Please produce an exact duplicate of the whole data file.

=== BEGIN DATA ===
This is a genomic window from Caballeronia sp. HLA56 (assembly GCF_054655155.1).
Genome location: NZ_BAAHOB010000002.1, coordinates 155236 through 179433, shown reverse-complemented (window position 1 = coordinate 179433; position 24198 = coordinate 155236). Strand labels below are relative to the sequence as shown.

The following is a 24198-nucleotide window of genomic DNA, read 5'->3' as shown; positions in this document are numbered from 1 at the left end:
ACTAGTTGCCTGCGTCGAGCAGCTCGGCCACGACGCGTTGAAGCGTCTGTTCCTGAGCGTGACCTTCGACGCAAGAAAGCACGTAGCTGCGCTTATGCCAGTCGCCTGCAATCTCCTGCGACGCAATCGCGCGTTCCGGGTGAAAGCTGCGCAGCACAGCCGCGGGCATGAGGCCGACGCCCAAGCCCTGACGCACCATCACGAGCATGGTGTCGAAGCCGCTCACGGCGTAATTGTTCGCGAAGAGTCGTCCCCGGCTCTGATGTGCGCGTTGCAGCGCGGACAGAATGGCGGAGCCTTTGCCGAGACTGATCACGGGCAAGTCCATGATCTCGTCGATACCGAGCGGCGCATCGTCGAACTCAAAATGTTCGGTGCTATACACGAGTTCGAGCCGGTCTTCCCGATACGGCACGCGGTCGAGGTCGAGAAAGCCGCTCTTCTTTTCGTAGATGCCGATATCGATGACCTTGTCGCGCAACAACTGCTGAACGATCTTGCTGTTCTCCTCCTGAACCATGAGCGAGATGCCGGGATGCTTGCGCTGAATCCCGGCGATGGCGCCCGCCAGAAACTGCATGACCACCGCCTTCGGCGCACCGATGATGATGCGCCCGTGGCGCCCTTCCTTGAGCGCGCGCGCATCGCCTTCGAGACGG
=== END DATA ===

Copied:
This is a genomic window from Caballeronia sp. HLA56 (assembly GCF_054655155.1).
Genome location: NZ_BAAHOB010000002.1, coordinates 155236 through 179433, shown reverse-complemented (window position 1 = coordinate 179433; position 24198 = coordinate 155236). Strand labels below are relative to the sequence as shown.

The following is a 24198-nucleotide window of genomic DNA, read 5'->3' as shown; positions in this document are numbered from 1 at the left end:
ACTAGTTGCCTGCGTCGAGCAGCTCGGCCACGACGCGTTGAAGCGTCTGTTCCTGAGCGTGACCTTCGACGCAAGAAAGCACGTAGCTGCGCTTATGCCAGTCGCCTGCAATCTCCTGCGACGCAATCGCGCGTTCCGGGTGAAAGCTGCGCAGCACAGCCGCGGGCATGAGGCCGACGCCCAAGCCCTGACGCACCATCACGAGCATGGTGTCGAAGCCGCTCACGGCGTAATTGTTCGCGAAGAGTCGTCCCCGGCTCTGATGTGCGCGTTGCAGCGCGGACAGAATGGCGGAGCCTTTGCCGAGACTGATCACGGGCAAGTCCATGATCTCGTCGATACCGAGCGGCGCATCGTCGAACTCAAAATGTTCGGTGCTATACACGAGTTCGAGCCGGTCTTCCCGATACGGCACGCGGTCGAGGTCGAGAAAGCCGCTCTTCTTTTCGTAGATGCCGATATCGATGACCTTGTCGCGCAACAACTGCTGAACGATCTTGCTGTTCTCCTCCTGAACCATGAGCGAGATGCCGGGATGCTTGCGCTGAATCCCGGCGATGGCGCCCGCCAGAAACTGCATGACCACCGCCTTCGGCGCACCGATGATGATGCGCCCGTGGCGCCCTTCCTTGAGCGCGCGCGCATCGCCTTCGAGACGG